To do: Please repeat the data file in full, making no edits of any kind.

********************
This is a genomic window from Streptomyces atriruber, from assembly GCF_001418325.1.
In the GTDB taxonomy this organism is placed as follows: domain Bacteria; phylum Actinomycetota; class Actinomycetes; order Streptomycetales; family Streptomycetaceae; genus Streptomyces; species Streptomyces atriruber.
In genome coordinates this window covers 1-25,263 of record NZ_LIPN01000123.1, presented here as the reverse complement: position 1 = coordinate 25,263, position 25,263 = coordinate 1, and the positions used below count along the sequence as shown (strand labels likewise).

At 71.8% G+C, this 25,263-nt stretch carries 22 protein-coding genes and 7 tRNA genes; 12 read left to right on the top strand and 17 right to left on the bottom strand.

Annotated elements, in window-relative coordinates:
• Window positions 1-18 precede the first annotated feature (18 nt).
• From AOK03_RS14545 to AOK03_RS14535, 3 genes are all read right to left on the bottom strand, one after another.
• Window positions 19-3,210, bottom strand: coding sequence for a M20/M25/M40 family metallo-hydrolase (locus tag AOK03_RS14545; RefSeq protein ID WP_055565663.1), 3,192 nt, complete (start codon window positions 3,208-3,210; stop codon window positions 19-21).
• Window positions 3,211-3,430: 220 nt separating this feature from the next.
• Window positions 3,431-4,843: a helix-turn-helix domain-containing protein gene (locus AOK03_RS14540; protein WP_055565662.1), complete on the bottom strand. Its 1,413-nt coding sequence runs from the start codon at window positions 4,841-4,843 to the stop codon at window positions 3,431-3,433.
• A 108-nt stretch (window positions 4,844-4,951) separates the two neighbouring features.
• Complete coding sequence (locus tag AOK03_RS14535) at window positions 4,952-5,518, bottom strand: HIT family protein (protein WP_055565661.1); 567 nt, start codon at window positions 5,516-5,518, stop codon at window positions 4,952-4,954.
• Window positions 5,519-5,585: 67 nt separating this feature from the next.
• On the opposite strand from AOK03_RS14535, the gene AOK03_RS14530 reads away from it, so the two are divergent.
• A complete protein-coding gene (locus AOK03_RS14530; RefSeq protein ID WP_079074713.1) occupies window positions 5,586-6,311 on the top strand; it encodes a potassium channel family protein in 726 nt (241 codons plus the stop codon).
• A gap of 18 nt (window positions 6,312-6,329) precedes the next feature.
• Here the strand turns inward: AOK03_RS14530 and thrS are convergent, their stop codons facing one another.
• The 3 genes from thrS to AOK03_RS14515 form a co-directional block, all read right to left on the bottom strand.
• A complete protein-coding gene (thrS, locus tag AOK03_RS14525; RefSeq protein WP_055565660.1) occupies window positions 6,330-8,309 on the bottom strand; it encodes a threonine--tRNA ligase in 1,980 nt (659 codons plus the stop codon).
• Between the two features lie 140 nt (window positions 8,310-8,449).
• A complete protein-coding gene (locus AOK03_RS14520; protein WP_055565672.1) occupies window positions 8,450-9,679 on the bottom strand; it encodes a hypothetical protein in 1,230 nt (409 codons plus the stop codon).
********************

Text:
This is a genomic window from Streptomyces atriruber, from assembly GCF_001418325.1.
In the GTDB taxonomy this organism is placed as follows: domain Bacteria; phylum Actinomycetota; class Actinomycetes; order Streptomycetales; family Streptomycetaceae; genus Streptomyces; species Streptomyces atriruber.
In genome coordinates this window covers 1-25,263 of record NZ_LIPN01000123.1, presented here as the reverse complement: position 1 = coordinate 25,263, position 25,263 = coordinate 1, and the positions used below count along the sequence as shown (strand labels likewise).

At 71.8% G+C, this 25,263-nt stretch carries 22 protein-coding genes and 7 tRNA genes; 12 read left to right on the top strand and 17 right to left on the bottom strand.

Annotated elements, in window-relative coordinates:
• Window positions 1-18 precede the first annotated feature (18 nt).
• From AOK03_RS14545 to AOK03_RS14535, 3 genes are all read right to left on the bottom strand, one after another.
• Window positions 19-3,210, bottom strand: coding sequence for a M20/M25/M40 family metallo-hydrolase (locus tag AOK03_RS14545; RefSeq protein ID WP_055565663.1), 3,192 nt, complete (start codon window positions 3,208-3,210; stop codon window positions 19-21).
• Window positions 3,211-3,430: 220 nt separating this feature from the next.
• Window positions 3,431-4,843: a helix-turn-helix domain-containing protein gene (locus AOK03_RS14540; protein WP_055565662.1), complete on the bottom strand. Its 1,413-nt coding sequence runs from the start codon at window positions 4,841-4,843 to the stop codon at window positions 3,431-3,433.
• A 108-nt stretch (window positions 4,844-4,951) separates the two neighbouring features.
• Complete coding sequence (locus tag AOK03_RS14535) at window positions 4,952-5,518, bottom strand: HIT family protein (protein WP_055565661.1); 567 nt, start codon at window positions 5,516-5,518, stop codon at window positions 4,952-4,954.
• Window positions 5,519-5,585: 67 nt separating this feature from the next.
• On the opposite strand from AOK03_RS14535, the gene AOK03_RS14530 reads away from it, so the two are divergent.
• A complete protein-coding gene (locus AOK03_RS14530; RefSeq protein ID WP_079074713.1) occupies window positions 5,586-6,311 on the top strand; it encodes a potassium channel family protein in 726 nt (241 codons plus the stop codon).
• A gap of 18 nt (window positions 6,312-6,329) precedes the next feature.
• Here the strand turns inward: AOK03_RS14530 and thrS are convergent, their stop codons facing one another.
• The 3 genes from thrS to AOK03_RS14515 form a co-directional block, all read right to left on the bottom strand.
• A complete protein-coding gene (thrS, locus tag AOK03_RS14525; RefSeq protein WP_055565660.1) occupies window positions 6,330-8,309 on the bottom strand; it encodes a threonine--tRNA ligase in 1,980 nt (659 codons plus the stop codon).
• Between the two features lie 140 nt (window positions 8,310-8,449).
• A complete protein-coding gene (locus AOK03_RS14520; protein WP_055565672.1) occupies window positions 8,450-9,679 on the bottom strand; it encodes a hypothetical protein in 1,230 nt (409 codons plus the stop codon).